Edward was a member of the Jaycee’s and volunteered with Habitat for Humanity. He was a member of the Southold Yacht Club, and president of the Southold Rotary Club. He was president of the Southold Republican Club, and became a Democrat, standing vigil with Veterans for Peace.

    He will be remembered for his construction talent, and sense of humor. He was an avid reader and historian of U.S. and European political history. He was politically engaged, and possessed a strong civic commitment.
    Edward is survived by his wife, Sandra; daughters, Lynda and Karen Bage; a granddaughter, Coral Pondysh; and sisters Frances and Felicia. He was predeceased by brothers, Joe, Frank, and Adam; a sister, Elizabeth; and two nephews.

  • John Digrindakis ’57, ’62

    John Digrindakis ’57, ’62

    John Digrindakis, age 86, a resident of Naperville since 1966 died Saturday, August 30, 2014 at Edward Hospital. He was born in Springfield, Massachusetts, August 26, 1928.

    He grew up in Crete, Greece returning to the United States in 1947. After graduating from Brooklyn Polytechnic Institute (now New York University Polyechnic School of Engineering) in 1956 with a bachelors in Electrical Engineering and receiving a master’s degree (1961) in Electrical Engineering from New York University he then began a 35 year career with AT&T, Bell Laboratories now Lucent Technologies in the area of telephone switching.

    John was a longtime active member of St. Athanasios Greek Orthodox Church, he served on the Parish Council for many years. His interest included traveling, music, photography and his family.

    Beloved husband of Athena (nee Devaris), loving father of Daphne (Ken Rasile) Digrindakis, Elli (Michael) Koulos and Nicos (Jill) Digrindakis. Loving grandfather of Steffen (Julia) and Alayna Rasile, Amanda, Zachary and Alexa Digrindakis, Peter and Zoe Koulos. Dear brother of Michael and the late Mary Malindretos, Beloved son of the late Nicholas and Rose Digrindakis.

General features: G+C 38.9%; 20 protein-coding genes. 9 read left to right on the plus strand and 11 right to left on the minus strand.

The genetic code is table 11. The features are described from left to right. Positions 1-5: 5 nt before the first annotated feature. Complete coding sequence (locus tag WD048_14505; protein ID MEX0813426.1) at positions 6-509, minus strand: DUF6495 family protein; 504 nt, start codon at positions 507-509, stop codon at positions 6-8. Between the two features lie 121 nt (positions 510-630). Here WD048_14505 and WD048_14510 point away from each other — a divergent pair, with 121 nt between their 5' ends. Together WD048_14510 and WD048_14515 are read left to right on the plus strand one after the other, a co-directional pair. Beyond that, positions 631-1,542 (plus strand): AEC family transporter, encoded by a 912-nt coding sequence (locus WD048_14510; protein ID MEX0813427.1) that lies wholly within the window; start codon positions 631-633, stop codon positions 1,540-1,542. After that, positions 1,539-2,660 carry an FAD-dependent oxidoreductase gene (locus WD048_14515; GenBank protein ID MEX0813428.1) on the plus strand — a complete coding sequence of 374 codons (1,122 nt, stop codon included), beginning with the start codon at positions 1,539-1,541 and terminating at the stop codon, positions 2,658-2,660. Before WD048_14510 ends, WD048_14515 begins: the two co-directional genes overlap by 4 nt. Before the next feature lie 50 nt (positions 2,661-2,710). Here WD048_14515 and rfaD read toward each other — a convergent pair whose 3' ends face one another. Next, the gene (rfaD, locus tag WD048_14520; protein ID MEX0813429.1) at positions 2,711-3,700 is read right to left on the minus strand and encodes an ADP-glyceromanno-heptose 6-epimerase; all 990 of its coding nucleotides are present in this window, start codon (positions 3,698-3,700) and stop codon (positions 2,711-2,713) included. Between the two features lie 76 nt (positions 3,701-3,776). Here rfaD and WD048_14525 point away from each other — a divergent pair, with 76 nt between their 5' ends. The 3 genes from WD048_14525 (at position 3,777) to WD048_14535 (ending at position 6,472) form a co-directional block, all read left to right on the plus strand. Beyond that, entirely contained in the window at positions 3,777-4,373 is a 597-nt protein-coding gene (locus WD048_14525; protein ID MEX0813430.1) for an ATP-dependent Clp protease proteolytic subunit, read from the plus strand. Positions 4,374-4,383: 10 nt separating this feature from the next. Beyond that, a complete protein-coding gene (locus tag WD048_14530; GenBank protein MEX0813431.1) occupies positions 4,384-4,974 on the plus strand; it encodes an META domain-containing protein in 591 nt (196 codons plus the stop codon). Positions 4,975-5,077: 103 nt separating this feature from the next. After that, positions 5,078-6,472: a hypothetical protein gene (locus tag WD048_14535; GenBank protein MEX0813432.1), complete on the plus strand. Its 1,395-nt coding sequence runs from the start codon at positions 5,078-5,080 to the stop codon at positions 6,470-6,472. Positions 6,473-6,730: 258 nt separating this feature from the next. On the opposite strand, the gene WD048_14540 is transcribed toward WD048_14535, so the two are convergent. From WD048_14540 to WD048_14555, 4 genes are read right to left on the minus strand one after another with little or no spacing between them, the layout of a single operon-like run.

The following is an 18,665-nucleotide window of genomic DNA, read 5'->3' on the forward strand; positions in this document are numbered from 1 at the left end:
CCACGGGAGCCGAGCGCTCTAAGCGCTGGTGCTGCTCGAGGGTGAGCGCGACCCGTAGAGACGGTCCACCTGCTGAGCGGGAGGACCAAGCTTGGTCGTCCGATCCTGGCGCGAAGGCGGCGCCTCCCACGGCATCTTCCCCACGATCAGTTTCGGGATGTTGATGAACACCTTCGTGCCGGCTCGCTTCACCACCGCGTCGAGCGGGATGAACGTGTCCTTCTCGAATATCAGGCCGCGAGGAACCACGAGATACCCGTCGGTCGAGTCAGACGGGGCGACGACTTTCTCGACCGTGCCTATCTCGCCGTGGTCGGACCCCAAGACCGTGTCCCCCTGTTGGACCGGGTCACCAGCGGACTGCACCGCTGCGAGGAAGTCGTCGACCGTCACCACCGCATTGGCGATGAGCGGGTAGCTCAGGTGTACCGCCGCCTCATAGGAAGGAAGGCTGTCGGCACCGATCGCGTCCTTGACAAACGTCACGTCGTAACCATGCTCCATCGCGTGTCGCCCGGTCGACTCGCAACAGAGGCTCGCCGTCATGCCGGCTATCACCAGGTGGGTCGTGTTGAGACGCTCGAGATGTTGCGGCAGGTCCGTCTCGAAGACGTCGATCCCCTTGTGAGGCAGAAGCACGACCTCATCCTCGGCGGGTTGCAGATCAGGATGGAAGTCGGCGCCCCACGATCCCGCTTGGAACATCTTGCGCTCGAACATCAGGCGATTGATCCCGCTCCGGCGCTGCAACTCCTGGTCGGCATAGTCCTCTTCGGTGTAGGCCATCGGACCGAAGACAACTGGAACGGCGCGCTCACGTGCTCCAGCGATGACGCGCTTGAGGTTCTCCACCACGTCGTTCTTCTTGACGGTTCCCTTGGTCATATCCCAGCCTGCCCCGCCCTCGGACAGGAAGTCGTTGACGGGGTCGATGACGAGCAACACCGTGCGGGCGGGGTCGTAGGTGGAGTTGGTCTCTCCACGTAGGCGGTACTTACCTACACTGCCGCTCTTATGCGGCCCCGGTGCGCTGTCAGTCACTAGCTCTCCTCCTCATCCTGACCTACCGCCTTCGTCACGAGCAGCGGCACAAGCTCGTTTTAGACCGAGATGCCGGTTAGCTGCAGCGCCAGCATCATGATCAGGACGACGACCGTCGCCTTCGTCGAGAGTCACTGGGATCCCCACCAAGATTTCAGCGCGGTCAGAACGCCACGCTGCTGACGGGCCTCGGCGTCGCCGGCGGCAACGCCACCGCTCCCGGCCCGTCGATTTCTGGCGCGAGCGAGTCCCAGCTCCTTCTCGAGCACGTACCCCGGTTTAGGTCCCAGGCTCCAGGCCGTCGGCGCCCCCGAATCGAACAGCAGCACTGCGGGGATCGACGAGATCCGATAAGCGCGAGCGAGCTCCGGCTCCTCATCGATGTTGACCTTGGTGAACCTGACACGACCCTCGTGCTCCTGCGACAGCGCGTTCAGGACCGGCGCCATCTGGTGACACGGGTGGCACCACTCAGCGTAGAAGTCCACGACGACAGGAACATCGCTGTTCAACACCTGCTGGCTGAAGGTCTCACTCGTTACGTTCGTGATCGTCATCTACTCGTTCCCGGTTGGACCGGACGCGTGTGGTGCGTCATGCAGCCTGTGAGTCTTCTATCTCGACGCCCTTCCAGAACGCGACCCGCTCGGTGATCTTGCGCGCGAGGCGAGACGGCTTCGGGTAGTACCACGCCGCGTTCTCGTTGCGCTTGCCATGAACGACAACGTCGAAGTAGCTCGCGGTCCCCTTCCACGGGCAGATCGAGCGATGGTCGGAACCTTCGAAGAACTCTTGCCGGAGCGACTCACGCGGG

• Nathan D. Field '56

    Nathan D. Field '56


    Nathan D. (David) Field, 88, a retired polymers research and development executive of Elkins Park, Pa., died in Meadowbrook, Pa., on June 27.

    A native of New York City, Field received a B.S. in chemistry from City College of New York (CCNY) in 1945, an M.S. in chemistry from Columbia University in 1949, and a Ph.D. in polymer science and organic chemistry from Polytechnic Institute of Brooklyn (now New York University Polytechnic School of Engineering) in 1956.

    He began his career in the textile fibers department at DuPont’s Experimental Station, in Wilmington, Del., working as a research chemist until 1962, when he became supervisor of polymer research at Arco. In 1964, he moved to GAF to serve as a laboratory manager focused on catalysts and photoresists.

    From 1970 to 1981, Field worked at Playtex, eventually being named vice president of marketing and research. He supervised production, testing, and marketing of numerous consumer products and shape-wear ­undergarments.

    Subsequently, he became vice president of R&D at Dartco Manufacturing, supervising Tupperware production and developing new heat-resistant cookware lines, before retiring in 1990.